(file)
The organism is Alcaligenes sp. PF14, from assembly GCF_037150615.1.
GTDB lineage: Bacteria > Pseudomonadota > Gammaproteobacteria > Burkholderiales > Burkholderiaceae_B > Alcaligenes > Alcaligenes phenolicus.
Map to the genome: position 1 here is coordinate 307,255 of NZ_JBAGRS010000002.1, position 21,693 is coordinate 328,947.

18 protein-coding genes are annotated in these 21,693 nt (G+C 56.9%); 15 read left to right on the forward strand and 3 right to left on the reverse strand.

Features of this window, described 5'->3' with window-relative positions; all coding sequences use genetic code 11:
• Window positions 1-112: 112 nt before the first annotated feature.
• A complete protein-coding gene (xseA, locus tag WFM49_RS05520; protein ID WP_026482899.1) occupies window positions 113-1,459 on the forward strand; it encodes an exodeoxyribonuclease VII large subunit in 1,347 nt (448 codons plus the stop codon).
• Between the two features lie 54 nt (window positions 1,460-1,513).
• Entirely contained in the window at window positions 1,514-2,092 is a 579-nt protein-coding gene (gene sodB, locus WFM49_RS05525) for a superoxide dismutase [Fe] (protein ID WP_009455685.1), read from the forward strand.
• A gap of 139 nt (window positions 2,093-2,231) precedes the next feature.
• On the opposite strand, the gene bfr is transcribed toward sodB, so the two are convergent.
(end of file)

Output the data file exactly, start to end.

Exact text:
The organism is Alcaligenes sp. PF14, from assembly GCF_037150615.1.
GTDB lineage: Bacteria > Pseudomonadota > Gammaproteobacteria > Burkholderiales > Burkholderiaceae_B > Alcaligenes > Alcaligenes phenolicus.
Map to the genome: position 1 here is coordinate 307,255 of NZ_JBAGRS010000002.1, position 21,693 is coordinate 328,947.

18 protein-coding genes are annotated in these 21,693 nt (G+C 56.9%); 15 read left to right on the forward strand and 3 right to left on the reverse strand.

Features of this window, described 5'->3' with window-relative positions; all coding sequences use genetic code 11:
• Window positions 1-112: 112 nt before the first annotated feature.
• A complete protein-coding gene (xseA, locus tag WFM49_RS05520; protein ID WP_026482899.1) occupies window positions 113-1,459 on the forward strand; it encodes an exodeoxyribonuclease VII large subunit in 1,347 nt (448 codons plus the stop codon).
• Between the two features lie 54 nt (window positions 1,460-1,513).
• Entirely contained in the window at window positions 1,514-2,092 is a 579-nt protein-coding gene (gene sodB, locus WFM49_RS05525) for a superoxide dismutase [Fe] (protein ID WP_009455685.1), read from the forward strand.
• A gap of 139 nt (window positions 2,093-2,231) precedes the next feature.
• On the opposite strand, the gene bfr is transcribed toward sodB, so the two are convergent.